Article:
Topic

Aviation

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Tue, August 27 2013

Wolfgang von Gronau and his Greenland “whales”

With the depredations of Nazi Germany dominating the international memory of the middle decades of the twentieth century, many German social, cultural, and technical contributions not associated with the tainted influence of the Third Reich have been forgotten or overlooked. One of the individuals who contributed significantly to the prospects of regular transatlantic air service before open warfare ended such endeavors was Wolfgang von Gronau.

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Wolfgang von Gronau
Fri, August 16 2013

Remembering Wiley Post and Will Rogers

On August 15, 1935, in a plane crash near Point Barrow Alaska, famed aviator Wiley Post perished alongside his close friend, the renowned humorist and popular culture icon Will Rogers. With the exception of Charles Lindbergh, no American aviator of the time was as celebrated as Post, while Rogers was widely considered as the nation’s most gifted commentator on American society. Their loss impacted the two brightest spots in American culture during the Depression – aviation and film – and was especially devastating because of it.

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Wiley Post and Will Rogers
Sat, July 6 2013

Solar Impulse: Rhyming with the Past, Looking to the Future

An unusual looking, four-engine, single-place, 200-foot wingspan airplane called Solar Impulse is making the same journey the pioneering Cal Rodgers did in 1911.

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Solar Impulse
Wed, June 26 2013

Check Out Our New Website for Some Fresh Air and Space

Monday, we launched the new National Air and Space Museum website. We’ve given the site an extreme makeover and are very excited to launch this revitalized online presence. This digital “renovation” was completed in-house by our Web & New Media Department with tremendous support from many contributors and stakeholders across the Museum.  

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National Air and Space Museum Website
Thu, June 13 2013

American Military Aviation in the Interwar Years and After: Some Historical Reappraisals

In 1987, the historian Michael S. Sherry published a groundbreaking and controversial book titled The Rise of American Air Power: The Creation of Armageddon (Yale UP, 1987). Sherry in effect reinterpreted the history of American air power in a way that was more contextually based and fiercely critical. The result was not to every military historian’s liking because it deviated so dramatically from what was considered the master narrative of American air power, which traditionally had focused on combat tactics and weaponry, and which had neglected the broader implications of air power and its employment. Moreover, Sherry upset the “Good War” narrative (mistakenly from Studs Terkel’s ironically titled The Good War: An Oral History of WWII) that emphasizes the heroic side of war and downplays its destructiveness, death, and tragedy. Thus, The Rise of American Air Power could be seen as representative of what has been termed the “New Military History,” an attempt to bring military history into line with other academic historical endeavor.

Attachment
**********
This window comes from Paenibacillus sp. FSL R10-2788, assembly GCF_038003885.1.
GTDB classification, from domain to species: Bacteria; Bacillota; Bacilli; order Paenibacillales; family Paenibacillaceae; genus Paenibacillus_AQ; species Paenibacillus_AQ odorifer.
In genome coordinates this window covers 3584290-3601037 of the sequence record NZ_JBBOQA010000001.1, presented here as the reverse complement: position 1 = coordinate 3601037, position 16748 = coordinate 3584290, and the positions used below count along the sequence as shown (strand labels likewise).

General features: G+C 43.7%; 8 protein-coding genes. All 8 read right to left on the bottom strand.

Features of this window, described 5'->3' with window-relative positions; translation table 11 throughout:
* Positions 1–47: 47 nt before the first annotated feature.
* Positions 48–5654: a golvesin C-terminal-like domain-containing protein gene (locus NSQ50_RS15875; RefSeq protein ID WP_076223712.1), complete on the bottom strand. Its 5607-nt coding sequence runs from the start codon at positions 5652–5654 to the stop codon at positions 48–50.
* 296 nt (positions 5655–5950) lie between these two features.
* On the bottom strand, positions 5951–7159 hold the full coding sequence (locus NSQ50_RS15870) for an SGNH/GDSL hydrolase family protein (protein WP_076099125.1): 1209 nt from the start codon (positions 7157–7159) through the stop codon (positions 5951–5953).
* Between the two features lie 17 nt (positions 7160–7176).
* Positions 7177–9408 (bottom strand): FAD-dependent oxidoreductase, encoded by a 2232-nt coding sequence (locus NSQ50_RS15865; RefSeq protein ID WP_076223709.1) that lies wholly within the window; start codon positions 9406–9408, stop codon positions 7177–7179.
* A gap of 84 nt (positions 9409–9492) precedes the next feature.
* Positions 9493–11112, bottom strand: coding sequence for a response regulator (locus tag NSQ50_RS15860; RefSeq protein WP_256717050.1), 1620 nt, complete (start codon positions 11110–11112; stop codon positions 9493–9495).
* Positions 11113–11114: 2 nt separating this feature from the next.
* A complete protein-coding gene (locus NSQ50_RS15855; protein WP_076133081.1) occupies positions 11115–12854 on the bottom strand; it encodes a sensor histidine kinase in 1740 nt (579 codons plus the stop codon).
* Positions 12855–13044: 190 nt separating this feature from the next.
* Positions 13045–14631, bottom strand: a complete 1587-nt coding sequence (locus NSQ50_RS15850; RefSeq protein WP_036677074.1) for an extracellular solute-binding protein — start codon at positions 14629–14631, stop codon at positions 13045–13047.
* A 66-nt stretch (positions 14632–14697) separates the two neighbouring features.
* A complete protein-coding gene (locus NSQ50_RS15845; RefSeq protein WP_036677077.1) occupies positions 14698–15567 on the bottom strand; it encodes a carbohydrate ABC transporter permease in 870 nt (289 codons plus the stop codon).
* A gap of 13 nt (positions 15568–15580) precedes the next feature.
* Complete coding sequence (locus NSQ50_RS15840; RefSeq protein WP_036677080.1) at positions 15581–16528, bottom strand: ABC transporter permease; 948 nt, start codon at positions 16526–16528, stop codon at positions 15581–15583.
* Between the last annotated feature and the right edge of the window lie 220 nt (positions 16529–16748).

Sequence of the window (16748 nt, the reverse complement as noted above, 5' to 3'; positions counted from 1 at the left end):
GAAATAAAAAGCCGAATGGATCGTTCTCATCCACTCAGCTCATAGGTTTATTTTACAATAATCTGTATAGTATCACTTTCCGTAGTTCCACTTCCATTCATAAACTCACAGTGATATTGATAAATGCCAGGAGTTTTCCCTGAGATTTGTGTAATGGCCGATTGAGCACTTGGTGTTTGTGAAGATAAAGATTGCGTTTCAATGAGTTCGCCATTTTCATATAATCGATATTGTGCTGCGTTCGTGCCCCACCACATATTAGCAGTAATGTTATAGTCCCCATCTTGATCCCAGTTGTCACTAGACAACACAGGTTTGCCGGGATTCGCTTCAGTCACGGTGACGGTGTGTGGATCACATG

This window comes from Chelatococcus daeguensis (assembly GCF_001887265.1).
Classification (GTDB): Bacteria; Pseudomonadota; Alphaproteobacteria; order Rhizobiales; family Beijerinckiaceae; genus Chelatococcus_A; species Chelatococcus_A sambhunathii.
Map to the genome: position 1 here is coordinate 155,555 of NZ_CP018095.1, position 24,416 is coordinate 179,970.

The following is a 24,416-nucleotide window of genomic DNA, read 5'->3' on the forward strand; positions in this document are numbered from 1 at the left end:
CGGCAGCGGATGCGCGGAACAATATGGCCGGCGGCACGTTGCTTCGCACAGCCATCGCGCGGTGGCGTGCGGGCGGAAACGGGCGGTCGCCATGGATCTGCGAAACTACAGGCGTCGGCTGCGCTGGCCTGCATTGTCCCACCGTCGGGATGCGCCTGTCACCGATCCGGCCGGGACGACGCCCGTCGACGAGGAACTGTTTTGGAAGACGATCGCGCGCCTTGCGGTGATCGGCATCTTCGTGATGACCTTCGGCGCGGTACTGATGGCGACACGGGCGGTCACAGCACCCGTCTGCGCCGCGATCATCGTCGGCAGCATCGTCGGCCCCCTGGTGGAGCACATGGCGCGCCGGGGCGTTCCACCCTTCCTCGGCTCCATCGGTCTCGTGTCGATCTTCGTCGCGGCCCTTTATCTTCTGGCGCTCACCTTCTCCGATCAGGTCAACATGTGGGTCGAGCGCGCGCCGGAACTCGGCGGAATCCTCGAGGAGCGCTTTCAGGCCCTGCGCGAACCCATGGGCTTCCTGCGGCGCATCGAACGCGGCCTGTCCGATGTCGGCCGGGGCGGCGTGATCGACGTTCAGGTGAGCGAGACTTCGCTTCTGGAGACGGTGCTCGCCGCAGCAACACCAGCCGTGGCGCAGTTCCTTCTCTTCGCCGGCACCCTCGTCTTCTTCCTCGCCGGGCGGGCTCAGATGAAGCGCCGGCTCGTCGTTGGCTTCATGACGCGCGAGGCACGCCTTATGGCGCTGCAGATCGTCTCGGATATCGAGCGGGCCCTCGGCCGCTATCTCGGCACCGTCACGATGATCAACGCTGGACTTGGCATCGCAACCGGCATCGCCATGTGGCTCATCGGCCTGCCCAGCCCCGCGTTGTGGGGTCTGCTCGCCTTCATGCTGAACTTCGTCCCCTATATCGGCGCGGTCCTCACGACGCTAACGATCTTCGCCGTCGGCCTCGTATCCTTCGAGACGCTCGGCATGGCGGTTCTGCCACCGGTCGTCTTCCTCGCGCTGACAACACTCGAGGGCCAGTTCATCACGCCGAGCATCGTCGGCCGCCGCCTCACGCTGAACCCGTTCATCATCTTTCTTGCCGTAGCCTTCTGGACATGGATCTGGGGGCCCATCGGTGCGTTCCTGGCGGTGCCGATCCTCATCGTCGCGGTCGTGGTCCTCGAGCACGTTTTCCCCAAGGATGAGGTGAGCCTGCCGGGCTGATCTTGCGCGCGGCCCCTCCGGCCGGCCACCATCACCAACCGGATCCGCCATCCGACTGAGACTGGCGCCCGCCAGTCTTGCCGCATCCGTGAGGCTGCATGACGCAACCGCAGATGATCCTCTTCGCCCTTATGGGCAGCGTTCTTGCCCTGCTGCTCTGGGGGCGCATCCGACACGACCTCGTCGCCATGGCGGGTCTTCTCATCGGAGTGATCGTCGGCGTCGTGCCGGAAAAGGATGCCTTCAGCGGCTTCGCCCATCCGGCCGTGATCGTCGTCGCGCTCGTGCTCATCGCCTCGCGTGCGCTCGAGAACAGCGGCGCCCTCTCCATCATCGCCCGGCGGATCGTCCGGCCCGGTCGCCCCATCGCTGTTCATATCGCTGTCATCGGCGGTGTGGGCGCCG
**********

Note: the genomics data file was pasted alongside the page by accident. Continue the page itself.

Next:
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Martin B-26B Marauder Flak-Bait
Tue, June 4 2013

Solar Impulse

What flies using power from the Sun, at the speed of an ultralight, on wings longer than a Boeing 777 airliner? Answer: Solar Impulse! A team of Swiss entrepreneurs, engineers, pilots, and enthusiasts began to design the Solar Impulse in 2003 with the goal to demonstrate flying day-and-night powered only by the electricity that more than 11,000 individual solar cells generate. The electricity is stored in batteries when not used, and spin the propellers on four 10-horsepower electric motors when in flight.

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Solar Impulse
Tue, April 30 2013

Sea-Air Operations Gallery

When Secretary of the Navy William J. Middendorf II commissioned the USS Smithsonian, CVM-76, on June 28, 1976, he announced in authentic navy parlance that “the floors are now decks, walls are bulkheads and stairs are ladders. "Welcome Aboard!” Visitors to the gallery may not realize that exhibits artisans built the gallery using the decks, bulkheads, ladders and other parts removed from five famous American aircraft carriers. 

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Sea-Air Operations Gallery Entrance
Sat, April 6 2013

The Flight Claims of Gustave Whitehead

1897 Whitehead triplane hang glider   Gustave Whitehead is back in the news. Whitehead (1874-1927), a native of Leutershausen,...

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The 1903 Wright Flyer After Fourth Flight
Fri, April 5 2013

One Story, Two Museums: A Century of Alaska Aviation

In early 2010, I received an e-mail out of the blue from Julie Decker, the chief curator of the Anchorage Museum, asking if I would be interested in co-curating an exhibition on flight and Alaska.

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Arctic Flight: A Century of Alaska Aviation
Thu, March 28 2013

Fly Ball!

On April 1, the 2013 Major League Baseball season begins.  The National Air and Space Museum’s hometown Washington Nationals begin their season at home.  My beloved Baltimore Orioles, however, begin their season on the road against the Tampa Bay Rays in Florida.  Like most teams, they will take a chartered airplane to their destination.

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New York Yankees Baseball Team

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